As climate negotiators slog through the latest UN summit in South Africa with no breakthrough on greenhouse gas limits in sight, the science of climate change–especially melting ice–is racing ahead of the world's response to the problem.
The day after this year's UN climate summit ends this Friday, a research team is scheduled to fly into a remote corner of Antarctica for a visit to the Pine Island Glacier. It's the biggest ice shelf in western Antarctica. And it's moving–fast.
"This is the fastest glacier in Antarctica," says Robert Bindschadler of NASA, the expedition's leader. "It's going 4,000 meters a year, which converts to just over one foot every hour. So this ice is ripping along."
Bindschadler says the reason the ice is moving so fast is because unusually warm ocean water is seeping in miles under the glacier's forward edge, melting it from below.
"In the case of Pine Island, we think that it's melting at over a 100 meters per year right at the upstream end of the ice shelf. And you think the ice shelf by that amount, the glacier speeds up by many tens of a percent."
Scientists compare what's happening to the glacier to popping the cork on a champagne bottle. But in this case, what's being held back is frozen water.
And it's not just one glacier. There are signs of sudden, rapid melting across Antarctica, where all the corks on all the glaciers and ice sheets are holding back enough water to raise global sea levels more than 200 feet. The faster that ice melts, the faster the world's coastlines will be inundated.
The problem is, no one saw this coming.
"It's caught us all very much off guard," says Bindschadler. "These are not the ice sheets that I was being taught when I was in graduate school. They are changing at magnitudes and at rates that were thought impossible just 15 years ago."
That rapid melting is challenging assumptions on how much global warming will cause sea levels to rise this century.
The last major report from the Intergovernmental Panel on Climate Change, or IPCC, in 2007, suggested a worst-case scenario of less than two feet of rise by 2100. But Virginia Burkett with the US Geological Survey, a lead author on the report, says there was a big caveat.
"The last IPCC report included sea level projections that were based primarily on thermal expansion," of the water as it warms up, Burkett says. "And of course sea level is rising because of the combination of thermal expansion of sea water and ice sheet decline."
The problem was that the science on ice sheet decline, or melting polar ice, just wasn't good enough at the time, so the IPCC decided to leave it out of their final projections. And even though the report's fine print clearly stated that ice loss could accelerate substantially, that number of less than two feet has become a kind of default prediction for sea level rise.
Fast forward five years and scientists like Bindschadler and Burkett are now projecting a high-end scenario of about six feet of rising sea levels by the end of the century. Three times the 2007 projection.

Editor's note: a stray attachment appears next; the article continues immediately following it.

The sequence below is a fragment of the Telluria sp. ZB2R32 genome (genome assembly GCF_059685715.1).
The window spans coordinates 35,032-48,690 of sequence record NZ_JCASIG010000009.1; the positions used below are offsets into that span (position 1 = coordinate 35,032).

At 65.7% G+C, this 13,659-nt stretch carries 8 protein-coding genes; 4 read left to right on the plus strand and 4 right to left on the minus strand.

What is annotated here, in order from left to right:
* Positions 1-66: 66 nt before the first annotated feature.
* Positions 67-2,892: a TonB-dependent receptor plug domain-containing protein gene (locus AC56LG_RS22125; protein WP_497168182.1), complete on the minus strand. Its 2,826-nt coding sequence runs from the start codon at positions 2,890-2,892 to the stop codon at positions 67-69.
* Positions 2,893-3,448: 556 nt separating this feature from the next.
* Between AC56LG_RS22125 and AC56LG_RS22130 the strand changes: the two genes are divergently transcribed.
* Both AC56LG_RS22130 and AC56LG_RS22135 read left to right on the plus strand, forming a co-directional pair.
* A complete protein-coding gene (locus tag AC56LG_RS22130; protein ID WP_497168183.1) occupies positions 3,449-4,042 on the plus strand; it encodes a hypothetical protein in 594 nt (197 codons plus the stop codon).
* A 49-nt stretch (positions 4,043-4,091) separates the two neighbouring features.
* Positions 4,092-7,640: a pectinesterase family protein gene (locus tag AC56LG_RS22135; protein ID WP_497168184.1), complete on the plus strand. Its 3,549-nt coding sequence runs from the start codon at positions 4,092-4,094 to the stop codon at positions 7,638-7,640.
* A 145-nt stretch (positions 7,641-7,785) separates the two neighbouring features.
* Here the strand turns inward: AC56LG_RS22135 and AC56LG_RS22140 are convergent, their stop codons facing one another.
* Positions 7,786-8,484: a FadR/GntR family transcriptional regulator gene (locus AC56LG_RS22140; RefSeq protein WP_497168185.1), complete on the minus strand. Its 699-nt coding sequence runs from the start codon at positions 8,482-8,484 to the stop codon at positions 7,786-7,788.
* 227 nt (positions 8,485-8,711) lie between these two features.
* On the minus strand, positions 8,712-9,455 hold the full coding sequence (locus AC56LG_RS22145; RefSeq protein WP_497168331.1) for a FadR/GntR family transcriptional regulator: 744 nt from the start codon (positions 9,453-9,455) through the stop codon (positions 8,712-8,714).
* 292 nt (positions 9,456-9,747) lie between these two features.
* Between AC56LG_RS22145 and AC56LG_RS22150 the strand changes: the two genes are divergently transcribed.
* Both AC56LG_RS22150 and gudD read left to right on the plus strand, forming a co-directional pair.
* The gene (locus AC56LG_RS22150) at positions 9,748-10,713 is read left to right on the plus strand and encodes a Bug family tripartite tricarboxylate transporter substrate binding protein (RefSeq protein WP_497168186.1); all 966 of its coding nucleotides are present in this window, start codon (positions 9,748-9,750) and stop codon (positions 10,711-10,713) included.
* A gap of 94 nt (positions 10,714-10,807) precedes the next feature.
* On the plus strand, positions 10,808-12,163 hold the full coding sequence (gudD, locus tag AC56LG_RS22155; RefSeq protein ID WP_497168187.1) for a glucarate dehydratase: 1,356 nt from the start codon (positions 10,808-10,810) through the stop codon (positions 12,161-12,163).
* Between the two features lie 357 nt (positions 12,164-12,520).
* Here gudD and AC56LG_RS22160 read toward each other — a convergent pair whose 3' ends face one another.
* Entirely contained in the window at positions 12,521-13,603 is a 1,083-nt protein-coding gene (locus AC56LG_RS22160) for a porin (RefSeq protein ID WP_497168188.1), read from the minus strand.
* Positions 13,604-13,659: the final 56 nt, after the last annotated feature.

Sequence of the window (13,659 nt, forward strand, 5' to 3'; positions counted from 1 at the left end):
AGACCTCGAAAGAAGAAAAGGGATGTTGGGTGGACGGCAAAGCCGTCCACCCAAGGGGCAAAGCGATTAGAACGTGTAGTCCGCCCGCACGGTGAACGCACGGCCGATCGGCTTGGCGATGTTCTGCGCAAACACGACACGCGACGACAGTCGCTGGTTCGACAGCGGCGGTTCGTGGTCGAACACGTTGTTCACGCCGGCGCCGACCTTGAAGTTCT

That's enough to make crowded coastal cities like Mumbai unlivable, and displace more than a 100 million people worldwide. But some scientists say even a prediction of six feet may be too conservative.
Harold Wanless, chair of the Geology Department at the University of Miami, says all the projections by the IPCC and other scientific organizations are based on a gradual rise of sea level. But, Wanless says, "that's not how it worked in the past."
Scientists like Wanless are studying sediments from past warming periods to find clues as to how quickly sea levels changed. And what they've found is the stuff of Hollywood movies–rapid pulses in the 20-foot range, and on a time scale that could be not centuries, but decades.
"That's in the line of possibility," Wanless says. And he warns that it's time to start thinking about relocating things that countries don't want to lose.
"Everything from national archives and our world seed banks, some of which are at much too low elevation. Military bases, things we wouldn't want disrupted. And our nuclear power plants. Why are we even looking at the coast for those?"
Wanless believes the ice sheets in Antarctica and Greenland have already passed their tipping point for runaway melting. The only question for him is how fast it will happen.
Most climate scientists don't go that far. They say they still don't understand the complex dynamics of ice melt enough to predict with confidence a 20-foot rise by the end of the century. But few are ruling it out.
Penn State Climatologist and IPCC co-author Richard Alley says a good analogy of the risk is driving a car. The best scenario, Alley says, is that there's no traffic. On the other hand, you might get a lot of traffic, or "you might get run over by a drunk driver."
The drunk driver represents that rapid pulse of sea level rise. Alley says even though the chances of him being hit are slim, he still bought a car with all the added safety features, just in case.
"If society dealt with risks of climate change the way I deal with drunk drivers," Alley says, "it's possible that we would be trying to slow down a little bit so that we could learn more before we get hit by something."
What's happening instead is more like stepping on the accelerator. As climate negotiators from the US, China and nearly every other country on earth met this week to again try to find elusive common ground on emissions cuts, new reports confirmed that global emissions of the heat-trapping gas carbon dioxide reached record levels last year.
Alley says the higher we crank up the planet's thermostat, the higher the risk becomes that we'll get hit by something nasty.
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